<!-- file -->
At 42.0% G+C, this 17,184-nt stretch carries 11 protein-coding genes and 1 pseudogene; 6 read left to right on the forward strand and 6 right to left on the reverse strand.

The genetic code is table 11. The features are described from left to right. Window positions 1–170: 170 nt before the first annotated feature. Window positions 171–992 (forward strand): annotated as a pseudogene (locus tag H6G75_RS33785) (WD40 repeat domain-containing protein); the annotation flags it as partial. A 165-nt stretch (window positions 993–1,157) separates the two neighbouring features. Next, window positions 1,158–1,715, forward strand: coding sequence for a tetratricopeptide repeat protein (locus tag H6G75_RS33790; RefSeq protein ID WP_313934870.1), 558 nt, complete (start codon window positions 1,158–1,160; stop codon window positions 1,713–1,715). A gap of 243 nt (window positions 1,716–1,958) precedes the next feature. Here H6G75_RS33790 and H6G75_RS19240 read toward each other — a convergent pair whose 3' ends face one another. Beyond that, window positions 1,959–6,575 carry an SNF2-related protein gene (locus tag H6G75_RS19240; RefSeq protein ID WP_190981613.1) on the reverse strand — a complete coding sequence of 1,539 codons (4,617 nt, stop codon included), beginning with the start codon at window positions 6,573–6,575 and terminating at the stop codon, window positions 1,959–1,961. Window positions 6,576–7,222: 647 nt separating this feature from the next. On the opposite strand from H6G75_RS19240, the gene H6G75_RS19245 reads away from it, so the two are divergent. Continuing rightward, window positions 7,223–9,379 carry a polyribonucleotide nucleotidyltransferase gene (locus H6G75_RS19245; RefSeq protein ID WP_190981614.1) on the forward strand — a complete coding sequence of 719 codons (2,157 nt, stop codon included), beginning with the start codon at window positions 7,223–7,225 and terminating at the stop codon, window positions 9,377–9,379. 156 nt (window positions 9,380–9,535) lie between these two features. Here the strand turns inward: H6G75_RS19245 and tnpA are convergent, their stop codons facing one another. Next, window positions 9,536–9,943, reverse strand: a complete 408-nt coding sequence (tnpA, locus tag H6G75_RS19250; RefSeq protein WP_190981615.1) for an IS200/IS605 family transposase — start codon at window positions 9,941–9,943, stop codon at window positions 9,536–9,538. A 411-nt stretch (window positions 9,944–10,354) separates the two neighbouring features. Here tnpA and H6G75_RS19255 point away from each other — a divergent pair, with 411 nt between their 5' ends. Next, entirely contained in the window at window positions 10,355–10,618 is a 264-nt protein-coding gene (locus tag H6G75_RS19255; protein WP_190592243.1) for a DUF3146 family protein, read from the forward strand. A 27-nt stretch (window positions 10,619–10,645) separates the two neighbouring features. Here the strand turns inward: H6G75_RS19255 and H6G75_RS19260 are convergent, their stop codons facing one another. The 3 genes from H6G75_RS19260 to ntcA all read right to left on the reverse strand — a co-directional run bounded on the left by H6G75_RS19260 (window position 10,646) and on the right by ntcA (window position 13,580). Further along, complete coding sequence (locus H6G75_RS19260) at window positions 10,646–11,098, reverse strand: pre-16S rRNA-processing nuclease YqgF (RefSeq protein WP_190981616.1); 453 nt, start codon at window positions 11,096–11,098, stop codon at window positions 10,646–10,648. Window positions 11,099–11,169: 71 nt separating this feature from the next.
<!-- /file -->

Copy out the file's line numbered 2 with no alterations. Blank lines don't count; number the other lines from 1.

The genetic code is table 11. The features are described from left to right. Window positions 1–170: 170 nt before the first annotated feature. Window positions 171–992 (forward strand): annotated as a pseudogene (locus tag H6G75_RS33785) (WD40 repeat domain-containing protein); the annotation flags it as partial. A 165-nt stretch (window positions 993–1,157) separates the two neighbouring features. Next, window positions 1,158–1,715, forward strand: coding sequence for a tetratricopeptide repeat protein (locus tag H6G75_RS33790; RefSeq protein ID WP_313934870.1), 558 nt, complete (start codon window positions 1,158–1,160; stop codon window positions 1,713–1,715). A gap of 243 nt (window positions 1,716–1,958) precedes the next feature. Here H6G75_RS33790 and H6G75_RS19240 read toward each other — a convergent pair whose 3' ends face one another. Beyond that, window positions 1,959–6,575 carry an SNF2-related protein gene (locus tag H6G75_RS19240; RefSeq protein ID WP_190981613.1) on the reverse strand — a complete coding sequence of 1,539 codons (4,617 nt, stop codon included), beginning with the start codon at window positions 6,573–6,575 and terminating at the stop codon, window positions 1,959–1,961. Window positions 6,576–7,222: 647 nt separating this feature from the next. On the opposite strand from H6G75_RS19240, the gene H6G75_RS19245 reads away from it, so the two are divergent. Continuing rightward, window positions 7,223–9,379 carry a polyribonucleotide nucleotidyltransferase gene (locus H6G75_RS19245; RefSeq protein ID WP_190981614.1) on the forward strand — a complete coding sequence of 719 codons (2,157 nt, stop codon included), beginning with the start codon at window positions 7,223–7,225 and terminating at the stop codon, window positions 9,377–9,379. 156 nt (window positions 9,380–9,535) lie between these two features. Here the strand turns inward: H6G75_RS19245 and tnpA are convergent, their stop codons facing one another. Next, window positions 9,536–9,943, reverse strand: a complete 408-nt coding sequence (tnpA, locus tag H6G75_RS19250; RefSeq protein WP_190981615.1) for an IS200/IS605 family transposase — start codon at window positions 9,941–9,943, stop codon at window positions 9,536–9,538. A 411-nt stretch (window positions 9,944–10,354) separates the two neighbouring features. Here tnpA and H6G75_RS19255 point away from each other — a divergent pair, with 411 nt between their 5' ends. Next, entirely contained in the window at window positions 10,355–10,618 is a 264-nt protein-coding gene (locus tag H6G75_RS19255; protein WP_190592243.1) for a DUF3146 family protein, read from the forward strand. A 27-nt stretch (window positions 10,619–10,645) separates the two neighbouring features. Here the strand turns inward: H6G75_RS19255 and H6G75_RS19260 are convergent, their stop codons facing one another. The 3 genes from H6G75_RS19260 to ntcA all read right to left on the reverse strand — a co-directional run bounded on the left by H6G75_RS19260 (window position 10,646) and on the right by ntcA (window position 13,580). Further along, complete coding sequence (locus H6G75_RS19260) at window positions 10,646–11,098, reverse strand: pre-16S rRNA-processing nuclease YqgF (RefSeq protein WP_190981616.1); 453 nt, start codon at window positions 11,096–11,098, stop codon at window positions 10,646–10,648. Window positions 11,099–11,169: 71 nt separating this feature from the next.